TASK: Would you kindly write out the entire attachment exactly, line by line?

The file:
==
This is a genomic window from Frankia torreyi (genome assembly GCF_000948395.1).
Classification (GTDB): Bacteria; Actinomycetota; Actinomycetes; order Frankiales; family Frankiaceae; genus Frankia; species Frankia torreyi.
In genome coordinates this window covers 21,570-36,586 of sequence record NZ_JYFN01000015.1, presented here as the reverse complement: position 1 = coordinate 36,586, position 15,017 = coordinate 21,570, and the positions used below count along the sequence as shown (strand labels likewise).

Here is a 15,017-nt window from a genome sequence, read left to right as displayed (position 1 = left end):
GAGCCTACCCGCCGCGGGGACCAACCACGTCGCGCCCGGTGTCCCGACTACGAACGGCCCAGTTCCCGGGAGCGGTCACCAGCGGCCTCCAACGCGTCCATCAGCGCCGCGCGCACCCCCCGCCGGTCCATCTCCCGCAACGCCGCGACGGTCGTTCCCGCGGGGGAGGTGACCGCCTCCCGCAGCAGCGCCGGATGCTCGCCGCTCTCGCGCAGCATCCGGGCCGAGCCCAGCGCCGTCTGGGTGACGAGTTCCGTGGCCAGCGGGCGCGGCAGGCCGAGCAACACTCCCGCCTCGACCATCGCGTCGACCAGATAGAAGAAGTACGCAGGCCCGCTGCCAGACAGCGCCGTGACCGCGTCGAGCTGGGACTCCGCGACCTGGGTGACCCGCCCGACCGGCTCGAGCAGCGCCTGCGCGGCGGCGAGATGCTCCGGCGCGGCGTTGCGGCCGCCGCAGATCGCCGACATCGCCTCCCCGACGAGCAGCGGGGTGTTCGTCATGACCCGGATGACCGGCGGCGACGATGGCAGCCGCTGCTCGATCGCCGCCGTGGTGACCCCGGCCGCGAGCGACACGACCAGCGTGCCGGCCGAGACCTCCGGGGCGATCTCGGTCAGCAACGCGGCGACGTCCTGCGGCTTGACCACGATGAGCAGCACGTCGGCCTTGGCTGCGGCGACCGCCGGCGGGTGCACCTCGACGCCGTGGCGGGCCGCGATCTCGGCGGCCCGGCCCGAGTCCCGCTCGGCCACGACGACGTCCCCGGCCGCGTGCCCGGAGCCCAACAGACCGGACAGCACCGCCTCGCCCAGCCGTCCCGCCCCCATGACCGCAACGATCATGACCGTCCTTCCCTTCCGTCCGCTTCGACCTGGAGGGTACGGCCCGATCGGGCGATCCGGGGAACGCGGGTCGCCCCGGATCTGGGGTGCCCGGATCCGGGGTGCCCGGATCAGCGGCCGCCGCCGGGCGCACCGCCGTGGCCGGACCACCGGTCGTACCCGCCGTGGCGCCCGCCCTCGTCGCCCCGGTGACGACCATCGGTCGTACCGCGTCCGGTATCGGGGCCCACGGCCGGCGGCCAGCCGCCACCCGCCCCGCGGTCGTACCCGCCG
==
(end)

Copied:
This is a genomic window from Frankia torreyi (genome assembly GCF_000948395.1).
Classification (GTDB): Bacteria; Actinomycetota; Actinomycetes; order Frankiales; family Frankiaceae; genus Frankia; species Frankia torreyi.
In genome coordinates this window covers 21,570-36,586 of sequence record NZ_JYFN01000015.1, presented here as the reverse complement: position 1 = coordinate 36,586, position 15,017 = coordinate 21,570, and the positions used below count along the sequence as shown (strand labels likewise).

Here is a 15,017-nt window from a genome sequence, read left to right as displayed (position 1 = left end):
GAGCCTACCCGCCGCGGGGACCAACCACGTCGCGCCCGGTGTCCCGACTACGAACGGCCCAGTTCCCGGGAGCGGTCACCAGCGGCCTCCAACGCGTCCATCAGCGCCGCGCGCACCCCCCGCCGGTCCATCTCCCGCAACGCCGCGACGGTCGTTCCCGCGGGGGAGGTGACCGCCTCCCGCAGCAGCGCCGGATGCTCGCCGCTCTCGCGCAGCATCCGGGCCGAGCCCAGCGCCGTCTGGGTGACGAGTTCCGTGGCCAGCGGGCGCGGCAGGCCGAGCAACACTCCCGCCTCGACCATCGCGTCGACCAGATAGAAGAAGTACGCAGGCCCGCTGCCAGACAGCGCCGTGACCGCGTCGAGCTGGGACTCCGCGACCTGGGTGACCCGCCCGACCGGCTCGAGCAGCGCCTGCGCGGCGGCGAGATGCTCCGGCGCGGCGTTGCGGCCGCCGCAGATCGCCGACATCGCCTCCCCGACGAGCAGCGGGGTGTTCGTCATGACCCGGATGACCGGCGGCGACGATGGCAGCCGCTGCTCGATCGCCGCCGTGGTGACCCCGGCCGCGAGCGACACGACCAGCGTGCCGGCCGAGACCTCCGGGGCGATCTCGGTCAGCAACGCGGCGACGTCCTGCGGCTTGACCACGATGAGCAGCACGTCGGCCTTGGCTGCGGCGACCGCCGGCGGGTGCACCTCGACGCCGTGGCGGGCCGCGATCTCGGCGGCCCGGCCCGAGTCCCGCTCGGCCACGACGACGTCCCCGGCCGCGTGCCCGGAGCCCAACAGACCGGACAGCACCGCCTCGCCCAGCCGTCCCGCCCCCATGACCGCAACGATCATGACCGTCCTTCCCTTCCGTCCGCTTCGACCTGGAGGGTACGGCCCGATCGGGCGATCCGGGGAACGCGGGTCGCCCCGGATCTGGGGTGCCCGGATCCGGGGTGCCCGGATCAGCGGCCGCCGCCGGGCGCACCGCCGTGGCCGGACCACCGGTCGTACCCGCCGTGGCGCCCGCCCTCGTCGCCCCGGTGACGACCATCGGTCGTACCGCGTCCGGTATCGGGGCCCACGGCCGGCGGCCAGCCGCCACCCGCCCCGCGGTCGTACCCGCCG